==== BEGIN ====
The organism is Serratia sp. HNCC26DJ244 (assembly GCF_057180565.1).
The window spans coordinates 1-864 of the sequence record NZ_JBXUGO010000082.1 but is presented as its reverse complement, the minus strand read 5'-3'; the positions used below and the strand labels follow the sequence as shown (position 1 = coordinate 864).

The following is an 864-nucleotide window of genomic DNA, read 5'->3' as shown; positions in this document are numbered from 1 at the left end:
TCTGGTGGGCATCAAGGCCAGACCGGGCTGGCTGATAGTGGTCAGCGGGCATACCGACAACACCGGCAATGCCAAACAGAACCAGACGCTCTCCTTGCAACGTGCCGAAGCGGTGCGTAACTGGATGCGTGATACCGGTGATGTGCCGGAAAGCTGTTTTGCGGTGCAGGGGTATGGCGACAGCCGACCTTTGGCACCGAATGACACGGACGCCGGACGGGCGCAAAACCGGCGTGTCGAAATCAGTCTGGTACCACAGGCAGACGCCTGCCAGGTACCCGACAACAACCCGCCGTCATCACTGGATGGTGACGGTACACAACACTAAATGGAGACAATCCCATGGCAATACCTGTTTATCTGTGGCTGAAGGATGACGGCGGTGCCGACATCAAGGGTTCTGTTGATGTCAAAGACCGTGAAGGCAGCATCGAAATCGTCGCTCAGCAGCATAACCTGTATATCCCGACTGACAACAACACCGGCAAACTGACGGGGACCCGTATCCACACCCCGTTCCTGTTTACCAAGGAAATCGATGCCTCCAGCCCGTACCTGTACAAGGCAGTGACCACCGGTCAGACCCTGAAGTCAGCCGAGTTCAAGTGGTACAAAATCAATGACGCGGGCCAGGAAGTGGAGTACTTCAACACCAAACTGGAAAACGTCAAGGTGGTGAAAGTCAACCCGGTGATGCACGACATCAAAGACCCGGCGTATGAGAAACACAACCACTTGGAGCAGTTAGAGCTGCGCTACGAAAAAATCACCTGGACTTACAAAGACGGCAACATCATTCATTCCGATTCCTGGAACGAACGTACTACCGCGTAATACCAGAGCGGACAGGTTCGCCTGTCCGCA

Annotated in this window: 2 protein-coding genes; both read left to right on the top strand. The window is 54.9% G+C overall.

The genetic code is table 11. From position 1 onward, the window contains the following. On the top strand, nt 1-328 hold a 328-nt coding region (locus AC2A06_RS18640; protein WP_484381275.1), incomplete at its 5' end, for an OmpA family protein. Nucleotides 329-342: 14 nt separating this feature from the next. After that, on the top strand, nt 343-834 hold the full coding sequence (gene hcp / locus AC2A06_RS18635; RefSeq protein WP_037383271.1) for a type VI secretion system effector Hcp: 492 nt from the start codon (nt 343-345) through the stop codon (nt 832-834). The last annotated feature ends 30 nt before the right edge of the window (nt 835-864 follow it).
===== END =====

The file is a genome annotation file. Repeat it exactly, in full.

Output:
The organism is Serratia sp. HNCC26DJ244 (assembly GCF_057180565.1).
The window spans coordinates 1-864 of the sequence record NZ_JBXUGO010000082.1 but is presented as its reverse complement, the minus strand read 5'-3'; the positions used below and the strand labels follow the sequence as shown (position 1 = coordinate 864).

The following is an 864-nucleotide window of genomic DNA, read 5'->3' as shown; positions in this document are numbered from 1 at the left end:
TCTGGTGGGCATCAAGGCCAGACCGGGCTGGCTGATAGTGGTCAGCGGGCATACCGACAACACCGGCAATGCCAAACAGAACCAGACGCTCTCCTTGCAACGTGCCGAAGCGGTGCGTAACTGGATGCGTGATACCGGTGATGTGCCGGAAAGCTGTTTTGCGGTGCAGGGGTATGGCGACAGCCGACCTTTGGCACCGAATGACACGGACGCCGGACGGGCGCAAAACCGGCGTGTCGAAATCAGTCTGGTACCACAGGCAGACGCCTGCCAGGTACCCGACAACAACCCGCCGTCATCACTGGATGGTGACGGTACACAACACTAAATGGAGACAATCCCATGGCAATACCTGTTTATCTGTGGCTGAAGGATGACGGCGGTGCCGACATCAAGGGTTCTGTTGATGTCAAAGACCGTGAAGGCAGCATCGAAATCGTCGCTCAGCAGCATAACCTGTATATCCCGACTGACAACAACACCGGCAAACTGACGGGGACCCGTATCCACACCCCGTTCCTGTTTACCAAGGAAATCGATGCCTCCAGCCCGTACCTGTACAAGGCAGTGACCACCGGTCAGACCCTGAAGTCAGCCGAGTTCAAGTGGTACAAAATCAATGACGCGGGCCAGGAAGTGGAGTACTTCAACACCAAACTGGAAAACGTCAAGGTGGTGAAAGTCAACCCGGTGATGCACGACATCAAAGACCCGGCGTATGAGAAACACAACCACTTGGAGCAGTTAGAGCTGCGCTACGAAAAAATCACCTGGACTTACAAAGACGGCAACATCATTCATTCCGATTCCTGGAACGAACGTACTACCGCGTAATACCAGAGCGGACAGGTTCGCCTGTCCGCA

Annotated in this window: 2 protein-coding genes; both read left to right on the top strand. The window is 54.9% G+C overall.

The genetic code is table 11. From position 1 onward, the window contains the following. On the top strand, nt 1-328 hold a 328-nt coding region (locus AC2A06_RS18640; protein WP_484381275.1), incomplete at its 5' end, for an OmpA family protein. Nucleotides 329-342: 14 nt separating this feature from the next. After that, on the top strand, nt 343-834 hold the full coding sequence (gene hcp / locus AC2A06_RS18635; RefSeq protein WP_037383271.1) for a type VI secretion system effector Hcp: 492 nt from the start codon (nt 343-345) through the stop codon (nt 832-834). The last annotated feature ends 30 nt before the right edge of the window (nt 835-864 follow it).